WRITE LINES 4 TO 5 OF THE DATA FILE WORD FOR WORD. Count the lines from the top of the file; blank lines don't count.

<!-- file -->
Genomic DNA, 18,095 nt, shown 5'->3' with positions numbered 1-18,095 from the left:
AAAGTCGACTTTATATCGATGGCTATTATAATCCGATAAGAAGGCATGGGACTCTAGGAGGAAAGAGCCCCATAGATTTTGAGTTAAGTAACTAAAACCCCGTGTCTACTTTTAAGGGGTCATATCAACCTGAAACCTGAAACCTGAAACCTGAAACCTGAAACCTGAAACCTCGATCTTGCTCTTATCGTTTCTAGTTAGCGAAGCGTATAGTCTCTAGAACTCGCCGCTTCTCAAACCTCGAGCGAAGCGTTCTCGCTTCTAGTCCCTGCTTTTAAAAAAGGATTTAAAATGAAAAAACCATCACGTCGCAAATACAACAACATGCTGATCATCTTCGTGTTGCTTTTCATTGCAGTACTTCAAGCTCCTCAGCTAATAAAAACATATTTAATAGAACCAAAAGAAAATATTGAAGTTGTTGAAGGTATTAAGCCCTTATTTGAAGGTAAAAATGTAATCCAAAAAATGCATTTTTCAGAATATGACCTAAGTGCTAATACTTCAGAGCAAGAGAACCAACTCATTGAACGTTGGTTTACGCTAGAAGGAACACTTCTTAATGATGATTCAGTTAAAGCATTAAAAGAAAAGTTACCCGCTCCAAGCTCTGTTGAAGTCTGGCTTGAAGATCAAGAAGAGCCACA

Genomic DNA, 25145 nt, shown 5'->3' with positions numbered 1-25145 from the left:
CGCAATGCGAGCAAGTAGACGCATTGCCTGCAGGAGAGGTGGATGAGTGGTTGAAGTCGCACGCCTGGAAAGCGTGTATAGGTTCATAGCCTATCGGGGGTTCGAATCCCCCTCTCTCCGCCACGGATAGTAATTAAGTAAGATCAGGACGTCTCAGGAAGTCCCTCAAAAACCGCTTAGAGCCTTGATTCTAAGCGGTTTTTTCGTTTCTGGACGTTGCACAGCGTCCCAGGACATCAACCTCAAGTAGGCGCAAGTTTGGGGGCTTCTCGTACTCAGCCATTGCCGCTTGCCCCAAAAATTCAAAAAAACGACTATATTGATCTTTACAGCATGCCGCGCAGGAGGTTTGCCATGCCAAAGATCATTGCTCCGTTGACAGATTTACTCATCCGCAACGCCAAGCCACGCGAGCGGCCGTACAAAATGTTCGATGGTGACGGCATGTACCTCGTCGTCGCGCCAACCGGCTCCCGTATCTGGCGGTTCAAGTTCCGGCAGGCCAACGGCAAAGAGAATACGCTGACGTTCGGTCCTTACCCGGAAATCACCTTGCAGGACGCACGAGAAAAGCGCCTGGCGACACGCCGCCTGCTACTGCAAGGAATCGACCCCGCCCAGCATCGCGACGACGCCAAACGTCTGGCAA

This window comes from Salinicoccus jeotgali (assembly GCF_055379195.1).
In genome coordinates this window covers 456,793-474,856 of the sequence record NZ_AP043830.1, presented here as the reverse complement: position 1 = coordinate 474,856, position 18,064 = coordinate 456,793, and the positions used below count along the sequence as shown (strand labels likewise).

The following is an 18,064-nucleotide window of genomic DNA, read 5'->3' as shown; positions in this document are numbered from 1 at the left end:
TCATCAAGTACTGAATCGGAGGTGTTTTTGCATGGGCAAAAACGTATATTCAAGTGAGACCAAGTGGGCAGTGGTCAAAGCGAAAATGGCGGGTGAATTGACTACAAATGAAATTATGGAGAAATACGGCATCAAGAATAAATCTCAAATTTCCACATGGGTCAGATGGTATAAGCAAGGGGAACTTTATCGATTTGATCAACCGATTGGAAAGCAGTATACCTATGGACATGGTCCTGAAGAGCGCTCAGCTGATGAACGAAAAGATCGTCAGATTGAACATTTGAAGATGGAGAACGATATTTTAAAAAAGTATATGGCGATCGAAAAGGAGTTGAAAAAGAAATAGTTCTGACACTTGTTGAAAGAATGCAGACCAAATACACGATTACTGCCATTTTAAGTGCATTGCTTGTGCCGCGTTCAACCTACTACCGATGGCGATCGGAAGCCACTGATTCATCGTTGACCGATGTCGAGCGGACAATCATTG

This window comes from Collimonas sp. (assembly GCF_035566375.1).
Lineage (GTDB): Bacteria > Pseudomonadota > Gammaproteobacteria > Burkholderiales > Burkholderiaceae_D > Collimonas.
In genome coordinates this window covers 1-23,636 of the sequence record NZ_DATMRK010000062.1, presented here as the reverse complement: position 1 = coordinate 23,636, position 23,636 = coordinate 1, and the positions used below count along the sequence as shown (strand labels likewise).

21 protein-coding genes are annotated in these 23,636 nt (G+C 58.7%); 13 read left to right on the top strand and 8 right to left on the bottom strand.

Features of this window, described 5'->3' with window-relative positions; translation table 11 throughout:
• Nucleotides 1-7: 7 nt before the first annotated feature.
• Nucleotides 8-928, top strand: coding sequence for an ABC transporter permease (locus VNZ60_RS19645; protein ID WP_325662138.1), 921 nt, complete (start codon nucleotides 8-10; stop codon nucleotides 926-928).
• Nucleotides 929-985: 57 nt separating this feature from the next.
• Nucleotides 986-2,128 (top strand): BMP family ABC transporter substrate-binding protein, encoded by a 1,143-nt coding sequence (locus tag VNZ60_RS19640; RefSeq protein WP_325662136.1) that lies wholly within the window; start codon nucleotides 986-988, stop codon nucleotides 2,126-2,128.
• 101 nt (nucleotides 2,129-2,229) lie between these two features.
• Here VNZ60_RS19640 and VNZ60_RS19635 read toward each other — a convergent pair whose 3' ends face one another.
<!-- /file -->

CGCAATGCGAGCAAGTAGACGCATTGCCTGCAGGAGAGGTGGATGAGTGGTTGAAGTCGCACGCCTGGAAAGCGTGTATAGGTTCATAGCCTATCGGGGGTTCGAATCCCCCTCTCTCCGCCACGGATAGTAATTAAGTAAGATCAGGACGTCTCAGGAAGTCCCTCAAAAACCGCTTAGAGCCTTGATTCTAAGCGGTTTTTTCGTTTCTGGACGTTGCACAGCGTCCCAGGACATCAACCTCAAGTAGGCGCAAGTTTGGGGGCTTCTCGTACTCAGCCATTGCCGCTTGCCCCAAAAATTCAAAAAAACGACTATATTGATCTTTACAGCATGCCGCGCAGGAGGTTTGCCATGCCAAAGATCATTGCTCCGTTGACAGATTTACTCATCCGCAACGCCAAGCCACGCGAGCGGCCGTACAAAATGTTCGATGGTGACGGCATGTACCTCGTCGTCGCGCCAACCGGCTCCCGTATCTGGCGGTTCAAGTTCCGGCAGGCCAACGGCAAAGAGAATACGCTGACGTTCGGTCCTTACCCGGAAATCACCTTGCAGGACGCACGAGAAAAGCGCCTGGCGACACGCCGCCTGCTACTGCAAGGAATCGACCCCGCCCAGCATCGCGACGACGCCAAACGTCTGGCAA

This window comes from Salinicoccus jeotgali (assembly GCF_055379195.1).